Finding a book good enough to go into my most favorite of all time folder seems to get more and more rare the older I get, but this book made the cut. I absolutely loved it. I wish I still had a bookclub so I could discuss it with girlfriends. It was so emotionally powerful.
Will Tweedy is just a teenage kid living in Cold Sassy in the 1920’s. Yes, he’s fictional, but he is real to me, and will be to anyone else who reads this book. Written by Olive Ann Burns it’s more than amazing how she pulled off writing from the perspective of a Southern teenage boy. She nailed it. Not that I’m a teenage boy to know, but I feel like I could be now because Will shared so eloquently and honestly his feelings about everything.
And everything was the content of this book. From teenage fantasies, to soul-searching theology, suicide, farming, all the way out to a housewife’s cleaning regiment, and funny funny practical jokes and stories, Cold Sassy Tree touched on so many entertaining and thought-provoking subjects.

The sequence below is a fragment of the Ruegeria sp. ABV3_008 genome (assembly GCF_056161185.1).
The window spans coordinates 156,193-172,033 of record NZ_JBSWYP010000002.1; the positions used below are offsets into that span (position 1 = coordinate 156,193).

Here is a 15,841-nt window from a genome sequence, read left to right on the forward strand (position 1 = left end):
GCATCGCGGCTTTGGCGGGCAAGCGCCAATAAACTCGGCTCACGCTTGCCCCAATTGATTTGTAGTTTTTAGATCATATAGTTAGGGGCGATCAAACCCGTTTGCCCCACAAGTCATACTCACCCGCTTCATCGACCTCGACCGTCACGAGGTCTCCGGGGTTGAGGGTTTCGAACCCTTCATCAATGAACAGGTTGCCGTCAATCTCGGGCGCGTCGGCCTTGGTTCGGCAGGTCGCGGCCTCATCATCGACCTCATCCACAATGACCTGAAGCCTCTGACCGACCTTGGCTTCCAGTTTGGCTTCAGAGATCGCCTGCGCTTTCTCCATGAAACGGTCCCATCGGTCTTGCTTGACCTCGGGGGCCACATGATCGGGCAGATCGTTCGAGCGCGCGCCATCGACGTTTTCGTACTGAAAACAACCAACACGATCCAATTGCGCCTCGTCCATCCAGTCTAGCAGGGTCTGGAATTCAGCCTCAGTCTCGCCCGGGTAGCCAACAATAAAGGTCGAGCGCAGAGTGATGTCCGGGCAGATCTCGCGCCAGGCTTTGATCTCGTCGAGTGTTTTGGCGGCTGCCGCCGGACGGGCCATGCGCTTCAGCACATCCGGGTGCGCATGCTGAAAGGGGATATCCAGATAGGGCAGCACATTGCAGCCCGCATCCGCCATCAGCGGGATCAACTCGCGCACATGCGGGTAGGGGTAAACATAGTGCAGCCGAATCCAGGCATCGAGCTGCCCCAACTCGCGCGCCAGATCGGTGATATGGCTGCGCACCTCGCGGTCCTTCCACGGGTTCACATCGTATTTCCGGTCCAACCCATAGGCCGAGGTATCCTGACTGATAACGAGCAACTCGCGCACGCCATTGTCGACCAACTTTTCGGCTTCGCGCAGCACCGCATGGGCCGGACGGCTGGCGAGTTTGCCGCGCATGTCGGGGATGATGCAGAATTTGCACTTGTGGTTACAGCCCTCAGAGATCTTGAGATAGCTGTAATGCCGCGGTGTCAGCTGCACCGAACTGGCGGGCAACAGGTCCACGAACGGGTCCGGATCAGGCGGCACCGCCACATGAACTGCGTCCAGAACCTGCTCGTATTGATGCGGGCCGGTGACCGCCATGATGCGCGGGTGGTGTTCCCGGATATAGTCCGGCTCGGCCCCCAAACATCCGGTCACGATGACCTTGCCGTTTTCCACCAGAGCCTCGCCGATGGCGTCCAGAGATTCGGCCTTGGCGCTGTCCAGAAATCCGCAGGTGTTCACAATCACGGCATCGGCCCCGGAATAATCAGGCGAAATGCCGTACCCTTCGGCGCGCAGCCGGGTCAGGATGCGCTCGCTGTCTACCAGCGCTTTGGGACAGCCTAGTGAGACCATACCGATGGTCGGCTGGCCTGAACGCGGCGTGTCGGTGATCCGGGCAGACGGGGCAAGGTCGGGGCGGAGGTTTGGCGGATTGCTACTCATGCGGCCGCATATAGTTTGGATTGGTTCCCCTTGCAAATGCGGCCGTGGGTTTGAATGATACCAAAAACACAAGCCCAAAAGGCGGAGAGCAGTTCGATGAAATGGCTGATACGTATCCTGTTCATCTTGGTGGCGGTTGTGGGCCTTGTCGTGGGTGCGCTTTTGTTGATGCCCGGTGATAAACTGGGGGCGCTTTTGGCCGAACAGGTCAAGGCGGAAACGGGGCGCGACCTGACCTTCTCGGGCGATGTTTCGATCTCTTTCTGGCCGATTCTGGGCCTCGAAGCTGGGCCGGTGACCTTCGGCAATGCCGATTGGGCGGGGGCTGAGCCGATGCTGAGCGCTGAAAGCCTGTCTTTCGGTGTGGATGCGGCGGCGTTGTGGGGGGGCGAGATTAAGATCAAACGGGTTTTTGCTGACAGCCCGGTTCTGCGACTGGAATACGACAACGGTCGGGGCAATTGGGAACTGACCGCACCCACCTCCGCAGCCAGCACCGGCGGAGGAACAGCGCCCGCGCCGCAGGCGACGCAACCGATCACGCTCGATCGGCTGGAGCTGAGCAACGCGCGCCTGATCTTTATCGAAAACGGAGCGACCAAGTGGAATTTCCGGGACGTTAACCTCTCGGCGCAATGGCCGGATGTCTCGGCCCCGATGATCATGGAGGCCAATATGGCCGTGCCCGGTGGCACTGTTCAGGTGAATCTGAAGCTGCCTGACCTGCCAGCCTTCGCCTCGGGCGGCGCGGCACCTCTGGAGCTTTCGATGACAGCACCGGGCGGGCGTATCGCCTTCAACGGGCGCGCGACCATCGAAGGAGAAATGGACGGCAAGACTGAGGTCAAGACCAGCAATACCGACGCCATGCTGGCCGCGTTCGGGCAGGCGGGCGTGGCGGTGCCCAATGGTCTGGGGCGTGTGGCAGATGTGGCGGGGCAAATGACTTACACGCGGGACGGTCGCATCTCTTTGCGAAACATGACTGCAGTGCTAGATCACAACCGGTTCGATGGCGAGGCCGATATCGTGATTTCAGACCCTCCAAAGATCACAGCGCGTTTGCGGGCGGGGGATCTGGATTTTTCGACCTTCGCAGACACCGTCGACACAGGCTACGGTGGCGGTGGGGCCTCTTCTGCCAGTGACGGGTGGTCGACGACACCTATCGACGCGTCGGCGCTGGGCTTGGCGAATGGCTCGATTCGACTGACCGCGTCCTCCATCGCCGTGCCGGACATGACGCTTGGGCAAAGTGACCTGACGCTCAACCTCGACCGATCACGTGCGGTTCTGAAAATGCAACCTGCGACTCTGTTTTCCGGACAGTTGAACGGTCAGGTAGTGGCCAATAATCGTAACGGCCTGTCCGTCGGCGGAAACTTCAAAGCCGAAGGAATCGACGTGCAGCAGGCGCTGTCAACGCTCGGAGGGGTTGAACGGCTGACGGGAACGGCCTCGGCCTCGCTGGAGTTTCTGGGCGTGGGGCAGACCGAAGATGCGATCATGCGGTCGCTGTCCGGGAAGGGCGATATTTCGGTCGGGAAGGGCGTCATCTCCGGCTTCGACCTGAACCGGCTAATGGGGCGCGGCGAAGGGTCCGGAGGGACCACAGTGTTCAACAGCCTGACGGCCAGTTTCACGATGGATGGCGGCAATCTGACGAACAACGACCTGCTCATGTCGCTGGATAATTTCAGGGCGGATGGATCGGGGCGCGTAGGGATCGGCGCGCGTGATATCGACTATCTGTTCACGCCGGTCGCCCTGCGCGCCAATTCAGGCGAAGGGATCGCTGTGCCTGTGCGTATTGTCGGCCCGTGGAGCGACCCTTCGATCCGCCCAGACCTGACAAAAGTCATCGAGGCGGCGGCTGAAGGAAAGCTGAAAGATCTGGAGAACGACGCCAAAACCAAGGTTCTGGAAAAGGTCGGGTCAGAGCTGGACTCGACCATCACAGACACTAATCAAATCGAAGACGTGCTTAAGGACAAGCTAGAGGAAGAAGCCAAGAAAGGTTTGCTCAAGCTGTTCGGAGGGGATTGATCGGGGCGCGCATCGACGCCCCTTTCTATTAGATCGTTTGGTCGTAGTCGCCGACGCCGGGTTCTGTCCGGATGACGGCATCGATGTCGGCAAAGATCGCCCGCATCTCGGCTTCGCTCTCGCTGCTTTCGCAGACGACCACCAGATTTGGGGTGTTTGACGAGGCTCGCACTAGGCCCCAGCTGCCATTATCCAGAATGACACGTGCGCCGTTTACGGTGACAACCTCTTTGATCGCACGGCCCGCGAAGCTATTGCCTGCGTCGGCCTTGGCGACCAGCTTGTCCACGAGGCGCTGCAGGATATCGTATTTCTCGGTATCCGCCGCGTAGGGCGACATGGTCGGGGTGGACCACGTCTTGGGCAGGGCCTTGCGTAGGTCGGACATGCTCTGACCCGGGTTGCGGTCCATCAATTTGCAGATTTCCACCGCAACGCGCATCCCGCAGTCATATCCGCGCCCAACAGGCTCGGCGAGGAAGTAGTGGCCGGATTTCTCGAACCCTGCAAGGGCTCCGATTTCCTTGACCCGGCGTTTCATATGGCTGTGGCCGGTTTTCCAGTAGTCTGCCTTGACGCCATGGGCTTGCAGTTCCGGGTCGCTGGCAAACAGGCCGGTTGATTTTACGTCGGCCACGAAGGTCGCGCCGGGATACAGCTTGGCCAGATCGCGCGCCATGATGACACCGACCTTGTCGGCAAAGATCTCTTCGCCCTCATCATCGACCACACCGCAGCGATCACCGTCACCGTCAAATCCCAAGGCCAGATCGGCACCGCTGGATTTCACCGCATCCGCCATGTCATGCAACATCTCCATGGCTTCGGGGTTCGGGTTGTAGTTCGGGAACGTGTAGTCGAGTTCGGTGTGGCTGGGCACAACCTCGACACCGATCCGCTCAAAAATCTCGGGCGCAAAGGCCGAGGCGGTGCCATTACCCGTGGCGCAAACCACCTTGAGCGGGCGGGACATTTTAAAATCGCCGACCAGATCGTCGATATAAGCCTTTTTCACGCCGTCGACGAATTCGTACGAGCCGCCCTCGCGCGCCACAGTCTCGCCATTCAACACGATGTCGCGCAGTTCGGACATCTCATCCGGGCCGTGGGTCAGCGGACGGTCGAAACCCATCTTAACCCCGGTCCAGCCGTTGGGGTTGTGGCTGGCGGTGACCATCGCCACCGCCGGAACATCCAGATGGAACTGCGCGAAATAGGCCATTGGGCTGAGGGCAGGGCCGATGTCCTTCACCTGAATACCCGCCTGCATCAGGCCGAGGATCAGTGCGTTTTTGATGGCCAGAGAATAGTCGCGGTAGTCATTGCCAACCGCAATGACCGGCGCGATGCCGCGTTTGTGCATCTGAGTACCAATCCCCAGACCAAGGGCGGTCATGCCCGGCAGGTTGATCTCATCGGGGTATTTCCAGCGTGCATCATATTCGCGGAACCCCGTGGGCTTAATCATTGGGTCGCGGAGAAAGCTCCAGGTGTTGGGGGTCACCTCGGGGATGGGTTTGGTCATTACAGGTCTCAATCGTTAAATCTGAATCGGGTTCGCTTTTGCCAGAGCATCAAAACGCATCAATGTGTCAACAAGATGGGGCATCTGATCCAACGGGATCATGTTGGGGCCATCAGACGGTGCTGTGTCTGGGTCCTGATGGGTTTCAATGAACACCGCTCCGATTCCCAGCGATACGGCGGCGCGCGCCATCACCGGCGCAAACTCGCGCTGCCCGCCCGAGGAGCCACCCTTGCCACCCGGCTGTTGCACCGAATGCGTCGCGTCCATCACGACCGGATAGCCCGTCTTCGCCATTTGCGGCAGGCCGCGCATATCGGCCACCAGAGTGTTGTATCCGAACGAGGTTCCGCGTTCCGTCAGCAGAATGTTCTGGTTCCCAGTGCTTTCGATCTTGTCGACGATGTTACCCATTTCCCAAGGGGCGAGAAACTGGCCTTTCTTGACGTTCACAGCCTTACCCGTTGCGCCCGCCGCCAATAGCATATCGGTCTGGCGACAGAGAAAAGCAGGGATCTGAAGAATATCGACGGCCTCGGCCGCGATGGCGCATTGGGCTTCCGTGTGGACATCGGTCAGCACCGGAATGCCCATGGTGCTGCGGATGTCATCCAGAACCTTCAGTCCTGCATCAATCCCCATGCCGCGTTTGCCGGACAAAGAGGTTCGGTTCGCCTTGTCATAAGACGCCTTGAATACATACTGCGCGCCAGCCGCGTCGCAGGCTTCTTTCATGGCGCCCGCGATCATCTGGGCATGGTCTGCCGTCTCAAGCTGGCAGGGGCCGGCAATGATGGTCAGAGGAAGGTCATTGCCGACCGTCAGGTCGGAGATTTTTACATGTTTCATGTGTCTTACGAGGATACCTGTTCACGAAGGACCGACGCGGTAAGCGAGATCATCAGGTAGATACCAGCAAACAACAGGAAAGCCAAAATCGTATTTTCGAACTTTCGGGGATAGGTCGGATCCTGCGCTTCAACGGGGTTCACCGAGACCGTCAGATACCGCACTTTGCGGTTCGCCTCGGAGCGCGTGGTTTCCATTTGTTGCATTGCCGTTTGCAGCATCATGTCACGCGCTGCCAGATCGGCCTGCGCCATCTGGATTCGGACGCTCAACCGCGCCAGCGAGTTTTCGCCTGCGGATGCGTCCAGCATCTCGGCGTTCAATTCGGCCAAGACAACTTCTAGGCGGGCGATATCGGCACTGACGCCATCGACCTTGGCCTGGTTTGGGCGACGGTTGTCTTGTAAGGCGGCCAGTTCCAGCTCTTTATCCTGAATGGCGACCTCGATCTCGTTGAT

The author explored the hypocrisy of Christianity and brought to the light what it means to have a personal relationship with Christ. Will Tweedy’s grandfather, Rucker Blakeslee, although non-religious and somewhat sacrilegious, was a man with sound character and a love for others and he became a real hero to me in my reading of this book. Funny that the books basis is the fact that Rucker married a Yankee hussy three weeks after the death of his widow: what an unlikely hero. But, a hero he is. And Will Tweedy told his story just right, especially by using all that southern tuh-wang in the writing.
Go back to this post for a reading of the book if you don’t mind a spoiler.